Hubble sees round corners to image distant black holes
An international team of astronomers has used the Hubble Space Telescope to observe the accretion disc - the brightly glowing disc of matter, or quasar - around a supermassive black hole at the centre of a distant galaxy.
It's a remarkable image that has allowed scientists to measure the quasar's size with phenomenal accuracy, and even plot the temperature gradient across it. But what's really special about the picture is the way it was compiled.
The team used an amazing novel technique that takes advantage of the light bending and focusing power of gravitational lensing to see past an intervening galaxy to the even more remote quasar.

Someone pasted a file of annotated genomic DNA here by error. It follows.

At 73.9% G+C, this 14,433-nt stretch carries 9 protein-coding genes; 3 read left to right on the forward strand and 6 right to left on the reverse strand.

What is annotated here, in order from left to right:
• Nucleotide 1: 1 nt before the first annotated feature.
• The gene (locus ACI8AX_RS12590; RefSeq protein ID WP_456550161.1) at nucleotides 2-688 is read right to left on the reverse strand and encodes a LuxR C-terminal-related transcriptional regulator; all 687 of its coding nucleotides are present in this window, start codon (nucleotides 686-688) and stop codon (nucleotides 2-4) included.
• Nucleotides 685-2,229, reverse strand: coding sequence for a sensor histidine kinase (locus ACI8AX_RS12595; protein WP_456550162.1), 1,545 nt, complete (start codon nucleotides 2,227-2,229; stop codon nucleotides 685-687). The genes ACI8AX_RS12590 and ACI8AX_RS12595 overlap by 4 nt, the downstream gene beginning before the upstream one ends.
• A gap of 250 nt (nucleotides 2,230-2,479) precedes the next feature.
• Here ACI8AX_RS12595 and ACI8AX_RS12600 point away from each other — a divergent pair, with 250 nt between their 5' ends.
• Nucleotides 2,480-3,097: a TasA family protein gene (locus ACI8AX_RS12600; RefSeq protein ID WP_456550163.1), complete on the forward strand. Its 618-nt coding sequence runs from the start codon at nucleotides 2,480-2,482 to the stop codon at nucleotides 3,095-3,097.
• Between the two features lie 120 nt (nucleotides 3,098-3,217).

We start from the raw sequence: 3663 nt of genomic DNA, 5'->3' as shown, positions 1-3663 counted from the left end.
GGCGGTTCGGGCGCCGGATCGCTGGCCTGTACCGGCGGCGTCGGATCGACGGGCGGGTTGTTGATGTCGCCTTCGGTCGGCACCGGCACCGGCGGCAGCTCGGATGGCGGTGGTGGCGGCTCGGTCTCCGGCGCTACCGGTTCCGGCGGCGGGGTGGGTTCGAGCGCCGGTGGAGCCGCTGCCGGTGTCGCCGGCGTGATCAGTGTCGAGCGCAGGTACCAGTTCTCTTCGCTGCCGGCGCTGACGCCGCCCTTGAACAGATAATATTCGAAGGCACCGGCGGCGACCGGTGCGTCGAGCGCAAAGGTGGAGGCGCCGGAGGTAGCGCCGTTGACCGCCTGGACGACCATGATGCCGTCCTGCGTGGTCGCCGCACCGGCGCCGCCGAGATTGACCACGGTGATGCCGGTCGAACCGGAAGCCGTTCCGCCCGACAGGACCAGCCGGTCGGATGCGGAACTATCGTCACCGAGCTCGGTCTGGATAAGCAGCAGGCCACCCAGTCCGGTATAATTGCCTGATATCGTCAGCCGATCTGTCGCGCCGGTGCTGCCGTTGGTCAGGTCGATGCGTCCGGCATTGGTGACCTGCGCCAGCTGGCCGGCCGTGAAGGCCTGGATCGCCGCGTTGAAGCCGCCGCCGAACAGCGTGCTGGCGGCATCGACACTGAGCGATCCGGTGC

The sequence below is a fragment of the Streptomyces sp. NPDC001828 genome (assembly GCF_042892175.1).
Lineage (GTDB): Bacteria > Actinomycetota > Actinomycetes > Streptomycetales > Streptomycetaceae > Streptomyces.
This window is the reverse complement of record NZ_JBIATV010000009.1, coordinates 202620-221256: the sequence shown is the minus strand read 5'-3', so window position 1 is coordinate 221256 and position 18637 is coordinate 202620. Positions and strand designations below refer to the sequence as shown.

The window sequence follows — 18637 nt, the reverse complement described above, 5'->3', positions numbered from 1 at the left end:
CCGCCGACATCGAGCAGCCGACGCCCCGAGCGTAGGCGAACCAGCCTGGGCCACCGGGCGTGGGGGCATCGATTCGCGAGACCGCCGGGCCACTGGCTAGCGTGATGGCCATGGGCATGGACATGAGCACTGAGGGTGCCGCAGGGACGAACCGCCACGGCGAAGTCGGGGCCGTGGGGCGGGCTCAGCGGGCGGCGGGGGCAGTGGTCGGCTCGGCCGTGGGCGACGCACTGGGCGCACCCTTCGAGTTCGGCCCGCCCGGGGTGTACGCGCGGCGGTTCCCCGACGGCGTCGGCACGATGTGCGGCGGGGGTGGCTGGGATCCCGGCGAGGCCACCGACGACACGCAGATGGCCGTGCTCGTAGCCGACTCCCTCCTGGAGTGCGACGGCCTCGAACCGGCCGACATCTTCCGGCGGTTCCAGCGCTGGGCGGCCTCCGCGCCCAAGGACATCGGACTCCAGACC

As the stars in the intervening galaxy move in front of the quasar, gravitational effects distort and amplify its light. Subtle changes in the strength and colour of that light as the galaxy transits across can then be pieced together to reveal the structure of the distant quasar.
The technique gives an immense boost to the power of the telescope - equivalent to spotting individual grains of sand on the surface of the moon.
This video shows how the team, lead by Jose Munoz at the University of Valencia, came up with the image of quasar HE 1104-1805, one of the brightest yet discovered.